10 Ways to Help Your Teen Get a Job
Your teen getting her or hi first job in a big moment in both of your lives. It marks the teen’s independence and prepares you, the parent, for the day when your baby to be an adult and leave the family nest for good.
There are many steps along the way to helping your teen get a job, whether it is a summer job or a full-time after graduation job. Use this list to get prepared and help your teen prepare for her or his first work experience.
1. Know the Laws
In the United States, there are laws governing the employment of teenagers under the age of 18. Each state is different and it is up to you, the parent, to learn about these laws from your state’s labor department. If your teenager is still in school, she or he may also need need approval from the school and work papers to present to potential employers. Contact your child’s school to find out what needs to be done.
2. Prepare in Advance
Make sure your teen has all the paperwork information he will need to fill out an application. This includes his driver’s license or photo id, social security card, the contact information (address and phone number) for his school, a list of any previous jobs or employment, awards or past volunteer information, and the contact information of three references.
Most retail and fast food jobs do not require a resume, but if your teen wants to break into an office job, she will need a resume. There are plenty of free tools online to help you and your teen create a basic resume with the information you gathered in advanced. Print off several resumes to take along on a job hunting trip and save a copy in Word for emailing to potential employers.
4. Apply for Work
After the first three steps are finished it is time for your teen to start applying for work. Plan on spending a day visiting potential places with your teen. Filling out applications can be overwhelming so be prepared to walk your teen through the process. You will also find that many places no longer provide a paper application and require online applications. This can be an evening project for both you and your teen. Check out the local job boards as well. Show your teen how to apply to all types of jobs, it only takes a day or two, and then he will be ready to do it on his own.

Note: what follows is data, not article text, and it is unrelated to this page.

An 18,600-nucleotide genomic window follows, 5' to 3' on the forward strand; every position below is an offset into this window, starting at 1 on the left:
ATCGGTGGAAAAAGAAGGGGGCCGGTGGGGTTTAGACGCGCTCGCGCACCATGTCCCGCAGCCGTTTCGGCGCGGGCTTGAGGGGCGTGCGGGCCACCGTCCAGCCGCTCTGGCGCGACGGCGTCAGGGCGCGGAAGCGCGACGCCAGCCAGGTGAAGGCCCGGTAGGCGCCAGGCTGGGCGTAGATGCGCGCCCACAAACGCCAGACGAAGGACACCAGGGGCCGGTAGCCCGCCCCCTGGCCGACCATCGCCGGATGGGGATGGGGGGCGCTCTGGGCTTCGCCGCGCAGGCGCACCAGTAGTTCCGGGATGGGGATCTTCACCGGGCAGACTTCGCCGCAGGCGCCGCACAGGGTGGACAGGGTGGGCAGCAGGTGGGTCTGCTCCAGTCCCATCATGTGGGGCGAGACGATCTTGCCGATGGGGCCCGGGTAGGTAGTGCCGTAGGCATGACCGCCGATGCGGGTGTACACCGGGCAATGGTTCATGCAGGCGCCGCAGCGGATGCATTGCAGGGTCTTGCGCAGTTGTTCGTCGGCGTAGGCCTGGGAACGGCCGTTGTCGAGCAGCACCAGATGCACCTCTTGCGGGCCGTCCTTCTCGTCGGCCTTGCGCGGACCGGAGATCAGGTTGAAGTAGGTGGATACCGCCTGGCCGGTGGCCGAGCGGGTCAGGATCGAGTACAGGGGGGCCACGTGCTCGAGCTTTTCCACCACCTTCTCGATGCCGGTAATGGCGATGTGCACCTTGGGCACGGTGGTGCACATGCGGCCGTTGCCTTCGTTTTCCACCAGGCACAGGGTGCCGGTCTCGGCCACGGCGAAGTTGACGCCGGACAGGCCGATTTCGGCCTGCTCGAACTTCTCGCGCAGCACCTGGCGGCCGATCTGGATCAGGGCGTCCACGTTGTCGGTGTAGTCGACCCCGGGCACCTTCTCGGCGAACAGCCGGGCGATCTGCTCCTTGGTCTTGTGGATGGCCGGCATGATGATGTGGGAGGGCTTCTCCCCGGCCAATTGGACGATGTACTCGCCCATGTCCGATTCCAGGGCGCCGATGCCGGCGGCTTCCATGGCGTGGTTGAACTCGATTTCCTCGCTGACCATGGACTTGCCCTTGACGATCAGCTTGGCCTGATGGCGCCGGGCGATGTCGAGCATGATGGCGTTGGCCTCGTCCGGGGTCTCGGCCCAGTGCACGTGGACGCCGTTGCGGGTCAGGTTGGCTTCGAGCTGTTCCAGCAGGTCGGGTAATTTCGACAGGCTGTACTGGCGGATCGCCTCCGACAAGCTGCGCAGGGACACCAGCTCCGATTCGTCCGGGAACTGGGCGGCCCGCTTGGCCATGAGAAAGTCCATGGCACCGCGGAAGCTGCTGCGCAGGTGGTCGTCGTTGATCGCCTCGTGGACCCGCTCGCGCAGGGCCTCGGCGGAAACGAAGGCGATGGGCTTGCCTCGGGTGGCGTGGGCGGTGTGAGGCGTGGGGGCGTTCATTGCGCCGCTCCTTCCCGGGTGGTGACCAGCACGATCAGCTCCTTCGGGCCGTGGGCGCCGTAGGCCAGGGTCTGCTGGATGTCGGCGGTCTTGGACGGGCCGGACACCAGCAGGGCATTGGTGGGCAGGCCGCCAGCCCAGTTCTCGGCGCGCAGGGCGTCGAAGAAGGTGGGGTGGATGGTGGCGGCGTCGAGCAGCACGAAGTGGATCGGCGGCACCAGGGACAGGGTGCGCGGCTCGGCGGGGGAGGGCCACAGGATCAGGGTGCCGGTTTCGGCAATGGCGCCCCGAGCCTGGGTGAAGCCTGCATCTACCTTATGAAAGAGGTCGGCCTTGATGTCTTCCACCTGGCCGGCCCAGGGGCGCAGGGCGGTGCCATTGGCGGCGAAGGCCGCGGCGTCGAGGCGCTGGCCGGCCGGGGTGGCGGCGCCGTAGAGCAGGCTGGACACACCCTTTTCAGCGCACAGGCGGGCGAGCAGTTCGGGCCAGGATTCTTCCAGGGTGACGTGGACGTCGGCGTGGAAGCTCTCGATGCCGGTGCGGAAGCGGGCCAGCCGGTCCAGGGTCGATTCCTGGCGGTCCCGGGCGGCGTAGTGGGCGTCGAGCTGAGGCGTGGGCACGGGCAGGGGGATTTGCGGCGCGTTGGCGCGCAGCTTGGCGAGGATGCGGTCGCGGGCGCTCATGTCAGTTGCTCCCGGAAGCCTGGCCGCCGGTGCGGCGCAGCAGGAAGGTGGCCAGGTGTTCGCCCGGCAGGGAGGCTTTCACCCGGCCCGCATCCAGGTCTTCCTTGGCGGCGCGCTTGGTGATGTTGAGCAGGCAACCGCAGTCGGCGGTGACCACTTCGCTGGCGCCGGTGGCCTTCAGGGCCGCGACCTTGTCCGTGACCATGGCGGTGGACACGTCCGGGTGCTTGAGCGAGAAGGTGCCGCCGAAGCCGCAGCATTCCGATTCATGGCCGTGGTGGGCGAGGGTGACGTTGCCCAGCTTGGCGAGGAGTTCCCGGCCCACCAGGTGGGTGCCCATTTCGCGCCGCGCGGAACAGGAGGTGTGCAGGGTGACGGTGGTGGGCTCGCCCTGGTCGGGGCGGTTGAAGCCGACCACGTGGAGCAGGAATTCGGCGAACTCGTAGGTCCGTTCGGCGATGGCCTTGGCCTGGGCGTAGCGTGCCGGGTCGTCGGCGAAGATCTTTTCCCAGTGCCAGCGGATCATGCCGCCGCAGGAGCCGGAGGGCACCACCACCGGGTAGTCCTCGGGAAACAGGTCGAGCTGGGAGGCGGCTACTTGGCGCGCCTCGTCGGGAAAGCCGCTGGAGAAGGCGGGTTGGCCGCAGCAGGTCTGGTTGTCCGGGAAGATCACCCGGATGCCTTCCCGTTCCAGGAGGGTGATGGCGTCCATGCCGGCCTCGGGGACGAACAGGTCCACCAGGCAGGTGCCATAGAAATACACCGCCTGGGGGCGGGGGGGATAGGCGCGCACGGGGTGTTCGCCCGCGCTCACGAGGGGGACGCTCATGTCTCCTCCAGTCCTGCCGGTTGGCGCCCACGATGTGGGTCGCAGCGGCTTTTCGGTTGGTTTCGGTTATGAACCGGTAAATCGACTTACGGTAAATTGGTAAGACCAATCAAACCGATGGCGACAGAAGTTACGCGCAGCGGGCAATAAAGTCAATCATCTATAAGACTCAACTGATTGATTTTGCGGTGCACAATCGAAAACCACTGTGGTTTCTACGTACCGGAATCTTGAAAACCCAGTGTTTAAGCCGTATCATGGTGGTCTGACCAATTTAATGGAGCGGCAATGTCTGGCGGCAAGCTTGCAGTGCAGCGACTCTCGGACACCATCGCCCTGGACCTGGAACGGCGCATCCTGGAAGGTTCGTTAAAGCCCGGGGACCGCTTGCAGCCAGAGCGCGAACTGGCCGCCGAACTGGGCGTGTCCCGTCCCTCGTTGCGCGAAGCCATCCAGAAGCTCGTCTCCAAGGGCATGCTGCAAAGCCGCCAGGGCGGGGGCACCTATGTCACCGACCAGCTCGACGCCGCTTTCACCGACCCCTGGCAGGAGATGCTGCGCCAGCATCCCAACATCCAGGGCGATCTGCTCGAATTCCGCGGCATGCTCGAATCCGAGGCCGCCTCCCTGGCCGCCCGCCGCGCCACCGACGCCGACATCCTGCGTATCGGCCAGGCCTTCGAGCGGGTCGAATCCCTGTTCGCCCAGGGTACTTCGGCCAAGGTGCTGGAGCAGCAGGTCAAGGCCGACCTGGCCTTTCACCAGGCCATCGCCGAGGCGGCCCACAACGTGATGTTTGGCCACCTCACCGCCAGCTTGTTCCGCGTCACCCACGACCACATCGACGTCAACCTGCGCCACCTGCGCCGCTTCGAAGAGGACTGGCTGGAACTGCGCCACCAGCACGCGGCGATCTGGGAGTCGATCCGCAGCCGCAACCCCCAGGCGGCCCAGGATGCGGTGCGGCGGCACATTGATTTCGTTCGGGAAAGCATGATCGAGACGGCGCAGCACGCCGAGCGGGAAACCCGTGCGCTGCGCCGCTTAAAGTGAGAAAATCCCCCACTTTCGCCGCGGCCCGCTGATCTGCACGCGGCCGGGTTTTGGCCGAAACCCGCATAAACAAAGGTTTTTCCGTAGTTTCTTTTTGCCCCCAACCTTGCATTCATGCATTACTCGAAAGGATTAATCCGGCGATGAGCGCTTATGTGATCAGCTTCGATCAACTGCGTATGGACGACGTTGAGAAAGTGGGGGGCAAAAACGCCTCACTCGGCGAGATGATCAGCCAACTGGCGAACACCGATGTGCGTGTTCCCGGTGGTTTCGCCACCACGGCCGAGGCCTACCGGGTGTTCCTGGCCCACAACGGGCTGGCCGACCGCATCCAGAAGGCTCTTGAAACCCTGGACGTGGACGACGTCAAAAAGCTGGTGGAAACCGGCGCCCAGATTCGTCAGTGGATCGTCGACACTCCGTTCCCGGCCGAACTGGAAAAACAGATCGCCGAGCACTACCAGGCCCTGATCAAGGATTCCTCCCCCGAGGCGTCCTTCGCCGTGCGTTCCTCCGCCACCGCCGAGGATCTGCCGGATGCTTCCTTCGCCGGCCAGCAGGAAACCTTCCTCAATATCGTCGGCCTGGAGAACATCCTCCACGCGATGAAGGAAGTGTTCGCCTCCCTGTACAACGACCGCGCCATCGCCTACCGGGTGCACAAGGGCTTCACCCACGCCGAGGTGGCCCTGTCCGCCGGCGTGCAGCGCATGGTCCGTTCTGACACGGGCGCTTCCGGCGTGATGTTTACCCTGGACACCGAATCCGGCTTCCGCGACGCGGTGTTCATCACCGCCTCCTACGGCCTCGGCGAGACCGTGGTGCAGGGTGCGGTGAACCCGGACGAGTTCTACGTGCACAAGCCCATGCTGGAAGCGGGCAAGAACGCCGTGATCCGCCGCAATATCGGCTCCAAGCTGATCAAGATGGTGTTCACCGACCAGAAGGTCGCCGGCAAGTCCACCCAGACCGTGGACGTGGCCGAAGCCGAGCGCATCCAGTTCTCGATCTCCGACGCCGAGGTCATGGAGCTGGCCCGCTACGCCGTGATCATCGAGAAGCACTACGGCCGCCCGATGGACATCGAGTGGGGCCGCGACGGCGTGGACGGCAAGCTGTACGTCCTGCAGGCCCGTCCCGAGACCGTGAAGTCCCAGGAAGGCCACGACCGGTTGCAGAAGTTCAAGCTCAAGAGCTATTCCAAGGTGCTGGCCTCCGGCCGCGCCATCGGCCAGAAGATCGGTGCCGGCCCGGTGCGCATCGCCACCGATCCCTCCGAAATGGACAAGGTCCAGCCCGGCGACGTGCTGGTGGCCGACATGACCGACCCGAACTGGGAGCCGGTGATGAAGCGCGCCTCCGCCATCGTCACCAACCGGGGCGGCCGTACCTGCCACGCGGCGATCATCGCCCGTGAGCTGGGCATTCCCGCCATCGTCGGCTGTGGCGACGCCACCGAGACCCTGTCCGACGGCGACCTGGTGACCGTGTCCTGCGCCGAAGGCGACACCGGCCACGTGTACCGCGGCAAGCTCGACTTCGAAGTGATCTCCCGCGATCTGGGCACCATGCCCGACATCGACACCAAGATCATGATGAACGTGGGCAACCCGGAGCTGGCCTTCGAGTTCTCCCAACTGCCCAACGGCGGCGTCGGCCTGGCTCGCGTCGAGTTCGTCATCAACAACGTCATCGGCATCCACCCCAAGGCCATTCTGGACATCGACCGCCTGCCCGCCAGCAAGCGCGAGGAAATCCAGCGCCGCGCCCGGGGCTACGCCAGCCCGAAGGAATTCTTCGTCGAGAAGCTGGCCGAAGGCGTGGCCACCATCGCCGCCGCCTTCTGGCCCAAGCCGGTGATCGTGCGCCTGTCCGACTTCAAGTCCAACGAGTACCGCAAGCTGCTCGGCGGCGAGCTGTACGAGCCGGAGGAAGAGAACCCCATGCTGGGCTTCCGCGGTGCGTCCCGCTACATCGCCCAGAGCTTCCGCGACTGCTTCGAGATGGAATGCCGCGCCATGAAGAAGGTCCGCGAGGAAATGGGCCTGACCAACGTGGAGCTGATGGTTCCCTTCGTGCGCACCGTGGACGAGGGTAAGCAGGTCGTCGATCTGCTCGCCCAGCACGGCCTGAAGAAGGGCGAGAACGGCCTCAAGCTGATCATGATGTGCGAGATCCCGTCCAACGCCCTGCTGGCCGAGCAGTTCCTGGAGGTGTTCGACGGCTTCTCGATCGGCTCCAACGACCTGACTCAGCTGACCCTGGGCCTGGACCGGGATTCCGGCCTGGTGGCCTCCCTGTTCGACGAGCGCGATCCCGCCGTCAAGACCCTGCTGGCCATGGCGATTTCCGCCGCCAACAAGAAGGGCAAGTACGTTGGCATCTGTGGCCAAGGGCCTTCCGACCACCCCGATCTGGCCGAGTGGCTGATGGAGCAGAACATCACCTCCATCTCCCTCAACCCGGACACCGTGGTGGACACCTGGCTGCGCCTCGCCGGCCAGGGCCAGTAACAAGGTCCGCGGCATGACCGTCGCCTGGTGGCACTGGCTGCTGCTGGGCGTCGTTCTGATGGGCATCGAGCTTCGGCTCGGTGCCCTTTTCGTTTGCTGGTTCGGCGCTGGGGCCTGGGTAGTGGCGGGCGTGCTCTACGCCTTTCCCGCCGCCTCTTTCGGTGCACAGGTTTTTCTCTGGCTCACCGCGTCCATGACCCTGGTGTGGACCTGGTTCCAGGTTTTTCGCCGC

Use your social network to find work for your teens. Talk to friends and co-workers to find entry level jobs for your teen. Hear how they found jobs for their teens and where the good places are for teens to work. You might also find some side jobs for your teen, such as woodchopping, lawn mowing, and window cleaning.
6. Interview Outfit
Discuss interview clothing with your teen and do research online for casual to formal interview outfits. If necessary go shopping for one interview outfit or help your teen rummage through her closet for a good interview outfit. Not all jobs require dressed up attire. For example, wearing a suit and tie would be inappropriate for a landscaping job interview, but a clean pair of jeans, new shoes, and a casual shirt would work for the interview. If your teen is applying for jobs in different types of fields, prepare multiple interview outfits ahead of time.
7. Prepare for an Interview
Show your teen what to expect in an interview. Have him watch interview tips on YouTube and maybe even do a practice run. Ask your teen the types of questions asked in an interview, such as “Why do you want to work for us?” and have him prepare an answer for each question. The more practice he gets before an interview, the less nervous he will be when it comes time to do an actual interview.
8. Don’t Give Up
Getting a job in today’s market is difficult. People with college degrees are having problems finding work, as is everyone else in the job market. Don’t let your teen become discouraged if she doesn’t hear back from her first or second batch of job applications and don’t let her give up. Both of my teenagers had to fill out a lot of applications before they found work. It is part of the process.
9. Check Out Internships
If the job market in your area is beyond pitiful, check out local and online internships for your teen. You teen more than likely won’t make any money during an internship, but he will learn valuable skills that can help him land a job later on.
Have your teen consider volunteer opportunities. Volunteering can help your teen build new, usable skills, help her build a network of people, and pad her resume. Hospitals often have volunteer positions open for teens. My own daughter was a volunteer at a local hospital. Animal shelters are also in constant need of volunteers. Check out the local volunteer opportunities in your area and maybe even join in with your teen as both a way to bond and help better your community.